Washington, DC (PRWEB) June 19, 2014
Next week, United States officials will be in the position of having to tell a high-level meeting of the Mine Ban Treaty that the President Barack Obama’s administration has yet to complete its years-long landmine policy review.
“There’s no excuse for failing to conclude a policy review that began nearly five years ago, and no excuse for not joining the Mine Ban Treaty immediately,” said Steve Goose of Human Rights Watch, chair of the United States Campaign to Ban Landmines, a coalition of more than 400 non-governmental organizations. “Something is seriously wrong when a nation that has not used antipersonnel landmines for more than 20 years cannot take the final step of relinquishing the weapon.”
U.S. officials are not expected to have anything of substance to report regarding the policy review when it sends a delegation to observe the Third Review Conference of the 1997 Mine Ban Treaty hosted by Mozambique in Maputo on June 23-27. Approximately 100 nations are expected to participate in the summit meeting, including some at the Ministerial level.
The U.S. Campaign to Ban Landmines has repeatedly urged that the outcome of the policy review be a decision to join the Mine Ban Treaty as soon as possible, to prohibit the use of antipersonnel mines immediately, and to begin destruction of all stocks of antipersonnel mines. In a January 31, 2014 letter to President Obama, the leadership of the U.S. Campaign to Ban Landmines reiterated this call.
The U.S. raised expectations globally in 2009, when it formally participated as an observer for the first time in a meeting the Mine Ban Treaty and informed the treaty’s Second Review Conference that the policy review was underway. U.S. representatives told the 2012 annual Meeting of States Parties of the treaty that the review would be concluded “soon” and i n 2013 told them the review was “pressing forward to a conclusion.”
A total of 161 nations are party to the 1997 Mine Ban Treaty, which prohibits antipersonnel landmines, requires the destruction of stockpiled mines, and requires clearance of contaminated land and assistance to victims. Mine Ban Treaty members include all European Union countries, all NATO members except the U.S., all nations in sub-Saharan Africa, all countries in the Western Hemisphere except Cuba and the U.S., many countries in Asia-Pacific, and several nations from the Middle East, North Africa, and former Soviet Union.
In 1997, the Clinton Administration set the objective of joining the Mine Ban Treaty in 2006. However, the Bush Administration reversed course in 2004. The policy decision is understood to be in the hands of President Barack Obama.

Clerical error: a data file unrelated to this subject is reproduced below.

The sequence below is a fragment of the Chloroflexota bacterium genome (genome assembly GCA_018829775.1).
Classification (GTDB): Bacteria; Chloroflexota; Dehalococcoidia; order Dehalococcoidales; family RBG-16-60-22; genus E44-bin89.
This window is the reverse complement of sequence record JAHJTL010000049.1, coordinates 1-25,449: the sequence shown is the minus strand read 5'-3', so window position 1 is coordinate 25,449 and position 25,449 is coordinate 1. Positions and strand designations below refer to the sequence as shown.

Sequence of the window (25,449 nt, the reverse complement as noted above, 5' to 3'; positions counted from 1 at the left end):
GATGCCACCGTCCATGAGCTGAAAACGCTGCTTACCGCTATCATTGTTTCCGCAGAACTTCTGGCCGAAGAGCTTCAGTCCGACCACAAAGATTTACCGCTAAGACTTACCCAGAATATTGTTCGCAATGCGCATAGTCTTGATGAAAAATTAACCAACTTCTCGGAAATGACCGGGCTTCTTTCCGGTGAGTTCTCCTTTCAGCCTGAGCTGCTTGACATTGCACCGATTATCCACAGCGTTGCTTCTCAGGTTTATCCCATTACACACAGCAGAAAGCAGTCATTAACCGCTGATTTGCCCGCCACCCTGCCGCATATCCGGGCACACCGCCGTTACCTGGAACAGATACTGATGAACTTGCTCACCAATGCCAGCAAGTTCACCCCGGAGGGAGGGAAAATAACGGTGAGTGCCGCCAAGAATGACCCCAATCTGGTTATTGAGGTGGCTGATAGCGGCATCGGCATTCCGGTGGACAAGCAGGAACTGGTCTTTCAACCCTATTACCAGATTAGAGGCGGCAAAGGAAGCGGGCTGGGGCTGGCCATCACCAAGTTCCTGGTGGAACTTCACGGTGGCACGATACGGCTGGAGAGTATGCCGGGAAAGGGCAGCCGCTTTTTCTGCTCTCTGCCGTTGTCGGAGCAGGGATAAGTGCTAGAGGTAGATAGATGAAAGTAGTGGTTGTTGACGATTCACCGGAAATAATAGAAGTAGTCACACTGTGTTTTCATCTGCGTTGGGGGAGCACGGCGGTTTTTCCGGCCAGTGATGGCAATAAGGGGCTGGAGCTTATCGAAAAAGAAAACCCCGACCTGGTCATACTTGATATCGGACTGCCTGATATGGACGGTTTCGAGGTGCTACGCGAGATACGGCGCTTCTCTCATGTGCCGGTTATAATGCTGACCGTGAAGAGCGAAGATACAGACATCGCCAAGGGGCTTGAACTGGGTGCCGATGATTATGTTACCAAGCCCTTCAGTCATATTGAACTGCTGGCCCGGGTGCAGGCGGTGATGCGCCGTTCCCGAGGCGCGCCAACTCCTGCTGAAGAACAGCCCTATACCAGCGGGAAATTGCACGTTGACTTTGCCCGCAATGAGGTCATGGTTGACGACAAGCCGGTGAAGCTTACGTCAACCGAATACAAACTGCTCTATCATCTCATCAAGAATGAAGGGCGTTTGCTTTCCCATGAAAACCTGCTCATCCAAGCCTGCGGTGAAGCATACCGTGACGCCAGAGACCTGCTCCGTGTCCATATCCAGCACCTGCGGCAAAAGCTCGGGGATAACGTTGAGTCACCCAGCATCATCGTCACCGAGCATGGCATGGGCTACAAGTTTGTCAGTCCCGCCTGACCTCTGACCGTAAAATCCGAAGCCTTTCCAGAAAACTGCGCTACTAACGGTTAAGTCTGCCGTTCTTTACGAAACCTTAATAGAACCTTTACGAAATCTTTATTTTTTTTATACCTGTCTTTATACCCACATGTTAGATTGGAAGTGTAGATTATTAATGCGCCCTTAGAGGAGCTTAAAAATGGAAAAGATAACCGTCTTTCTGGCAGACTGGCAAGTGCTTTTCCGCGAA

The U.S. has not used antipersonnel mines since 1991 (in the first Gulf War), has not exported them since 1992, and has not produced them since 1997. However, it still retains millions of stockpiled antipersonnel mines for potential future use.
“The financial contributions provided by the U.S. to Mozambique and other affected nations to assist with clearing mined areas are overshadowed by the unwillingness of the U.S. to address the hard question of itself giving up antipersonnel landmines,” said Goose. “The United States can and must join the rest of the world in banning landmines now.”
For more than two decades Senator Patrick Leahy of Vermont has led congressional efforts to rid the world of antipersonnel mines and on March 27 he launched the first of a series of periodic Senate Floor statements pressing President Obama to allow the U.S. to join the international treaty banning landmines. In a statement to the Senate on April 9, Leahy asked President Obama how long it will take for him to send the Mine Ban Treaty to the Senate for its advice and consent, which will be required for US accession. Leahy is President Pro Tempore of the Senate and chairs the State Department and Foreign Operations Subcommittee of the Senate Appropriations Committee.
The U.S. is the world’s largest contributor to global mine clearance and victim assistance programs. Two-thirds of the nations that received U.S. mine action support in 2012 are party to the Mine Ban Treaty including all of its African funding recipients (Angola, the Democratic Republic of Congo, Ethiopia, Mozambique, Somalia, South Sudan, and Zimbabwe).
The U.S. Campaign to Ban Landmines is the U.S. affiliate of the International Campaign to Ban Landmines, co-laureate together with former ICBL Coordinator Jody Williams of the 1997 Nobel Peace Prize. Williams, Goose, and other USCBL members will be in Maputo.
Since the U.S. policy review began, the administration has received letters or statements of support for the Mine Ban Treaty from 68 Senators, 16 Nobel Peace Prize Laureates, key NATO allies, senior military veterans, dozens of leaders of nongovernmental organizations, victims of U.S. landmines, and more than 200,000 concerned Americans.
For more information on the Mine Ban Treaty’s Third Review Conference see: